The Missing Middle: Why market-based-efforts to sustain natural landscapes will not scale
In June I attended the Global Landscapes Forum: The Investment Case meeting in London. Many good ideas were shared, networks strengthened and many new contacts for our company Nature Services Peru made. But overall, the meeting left me worried. Worried about the growing disconnect between financiers and the 100 million+ land use projects they are looking to finance, and the reality of making a sustainable return from natural landscapes. I am not questioning the need for fresh private investment in landscape management; millions of landholders, communities and private organizations all over the world wish to manage natural landscapes sustainably and do not have the capital and know-how to do so. And I’m not questioning either the investments in ‘sustainable’ palm oil, soy, cattle, timber plantations or other agricultural commodities. We know that these can make money and are therefore investable. But what is the proven business model for sustaining natural landscapes and wilderness areas? Even the most patient capital investors, need to be paid back. How will natural ecosystem holders be able to do that? Generating debts that lead to liquidating natural assets must clearly be avoided. MONEY AND NATURE Much current thinking points to monetizing not just the products, for which markets have been working for hundreds of years, but also the services provided by these landscapes.
Yet concrete examples of financial return from integrated management of products and services are scarce. If we had these examples, I doubt we would be losing forests, natural grasslands and other ecosystems at the current alarming rates. With an estimated US$100 billion of institutional investment in the agriculture and forestry sector currently and a FAO call for a further US$200 billion by 2030, a goal for investing around US$10 billion annually in natural landscape management should not be unrealistic. To achieve this, and keeping it simple for illustrative purposes, it means around 50-100 investment funds or large companies each deploying 100-200 million would be needed annually.The finance industry is large and mature and I believe, could spin off the required 100 investment funds/companies relatively quickly if the opportunity for returns was there. But the opportunity will not arise – not in the near future at least – for a simple reason: the absence of local landscape management companies through which to invest.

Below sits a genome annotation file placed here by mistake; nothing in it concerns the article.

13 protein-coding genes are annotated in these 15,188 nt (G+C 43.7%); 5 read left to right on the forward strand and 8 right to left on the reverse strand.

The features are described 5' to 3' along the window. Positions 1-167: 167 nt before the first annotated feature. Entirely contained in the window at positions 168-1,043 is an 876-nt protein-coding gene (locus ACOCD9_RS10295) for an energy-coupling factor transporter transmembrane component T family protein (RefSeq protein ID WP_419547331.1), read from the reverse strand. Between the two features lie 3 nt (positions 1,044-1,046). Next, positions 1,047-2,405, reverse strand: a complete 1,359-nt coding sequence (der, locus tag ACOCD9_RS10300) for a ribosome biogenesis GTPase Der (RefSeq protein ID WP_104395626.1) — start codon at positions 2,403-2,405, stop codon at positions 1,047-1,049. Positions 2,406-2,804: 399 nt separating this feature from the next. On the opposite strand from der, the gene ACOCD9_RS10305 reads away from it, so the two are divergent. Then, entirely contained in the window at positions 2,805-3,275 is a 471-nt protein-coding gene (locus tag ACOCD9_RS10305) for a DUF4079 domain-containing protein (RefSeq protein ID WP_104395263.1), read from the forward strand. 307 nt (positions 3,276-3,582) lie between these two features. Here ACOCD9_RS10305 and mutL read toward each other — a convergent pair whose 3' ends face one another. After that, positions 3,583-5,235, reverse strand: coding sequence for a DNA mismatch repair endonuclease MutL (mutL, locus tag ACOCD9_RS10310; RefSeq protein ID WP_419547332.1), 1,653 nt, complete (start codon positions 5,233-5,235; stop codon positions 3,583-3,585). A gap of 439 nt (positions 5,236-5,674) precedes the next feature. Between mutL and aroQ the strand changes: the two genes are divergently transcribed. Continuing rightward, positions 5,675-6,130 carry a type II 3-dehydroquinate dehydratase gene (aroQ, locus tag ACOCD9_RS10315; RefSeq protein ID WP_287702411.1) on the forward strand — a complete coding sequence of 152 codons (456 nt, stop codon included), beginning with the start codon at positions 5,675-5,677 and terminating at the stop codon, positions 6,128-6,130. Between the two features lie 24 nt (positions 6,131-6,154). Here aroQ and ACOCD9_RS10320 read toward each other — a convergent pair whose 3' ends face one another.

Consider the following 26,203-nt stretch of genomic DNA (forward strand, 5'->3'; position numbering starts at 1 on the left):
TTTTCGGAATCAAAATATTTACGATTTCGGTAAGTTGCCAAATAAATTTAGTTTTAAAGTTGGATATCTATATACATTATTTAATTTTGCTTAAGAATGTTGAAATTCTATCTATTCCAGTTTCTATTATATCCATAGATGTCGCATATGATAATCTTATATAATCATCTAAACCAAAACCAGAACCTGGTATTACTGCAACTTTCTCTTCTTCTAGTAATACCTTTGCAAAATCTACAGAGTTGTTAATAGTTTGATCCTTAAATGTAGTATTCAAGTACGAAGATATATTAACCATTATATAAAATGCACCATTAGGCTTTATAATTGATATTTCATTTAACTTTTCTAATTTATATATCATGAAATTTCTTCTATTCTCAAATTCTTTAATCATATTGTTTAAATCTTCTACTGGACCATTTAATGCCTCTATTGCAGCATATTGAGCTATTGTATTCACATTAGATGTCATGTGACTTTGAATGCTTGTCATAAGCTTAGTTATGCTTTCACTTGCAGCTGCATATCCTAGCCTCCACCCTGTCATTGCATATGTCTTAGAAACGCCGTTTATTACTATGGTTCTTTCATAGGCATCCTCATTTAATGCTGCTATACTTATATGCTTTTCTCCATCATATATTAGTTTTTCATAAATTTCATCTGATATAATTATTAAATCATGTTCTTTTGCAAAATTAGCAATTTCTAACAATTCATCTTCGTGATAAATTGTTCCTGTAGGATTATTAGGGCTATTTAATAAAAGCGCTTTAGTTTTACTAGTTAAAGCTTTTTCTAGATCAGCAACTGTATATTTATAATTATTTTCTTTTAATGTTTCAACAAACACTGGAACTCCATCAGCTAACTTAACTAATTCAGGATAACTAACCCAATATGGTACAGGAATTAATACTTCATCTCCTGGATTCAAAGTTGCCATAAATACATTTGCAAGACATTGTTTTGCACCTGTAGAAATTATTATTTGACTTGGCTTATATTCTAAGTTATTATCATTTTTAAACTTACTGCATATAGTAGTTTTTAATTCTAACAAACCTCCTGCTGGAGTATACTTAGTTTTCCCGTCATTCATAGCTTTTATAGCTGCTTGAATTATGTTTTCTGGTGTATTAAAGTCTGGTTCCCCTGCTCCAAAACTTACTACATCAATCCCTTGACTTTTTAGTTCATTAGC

The millions of NGOs and communities around the world fighting to sustain ecosystems cannot do that; their charters and institutional logics prevent them from generating returns for third parties. NEEDED: LANDSCAPE MANAGEMENT COMPANIES I am not saying there is no progress. Global movements like B Corporation are starting to shed light on the importance of achieving combined economic, social and environmental returns. Funds like EcoEnterprises are breaking ground by investing in companies with multiple conservation, restoration and sustainable production objectives. Newer investment groups like Althelia and Moringa are following suit, and funds like Permian Global are going a step further by taking a carbon services only approach. But all these companies are spending a considerable amount of time on due diligence of their investments and limited funds have been deployed to date; emerging local landscape management institutions and the realities of managing small, diverse businesses require it. I believe many more companies like Nature Services Peru, with a mandate to manage landscapes for multiple benefits, are needed to take landscape investment to scale. BUT HOW MANY? Most landscape management companies I know are young and I dare to guess that, on average, have a capacity to responsibly invest US$1 million annually in growing their business. So that means we need around 10,000 companies, and we need them fast.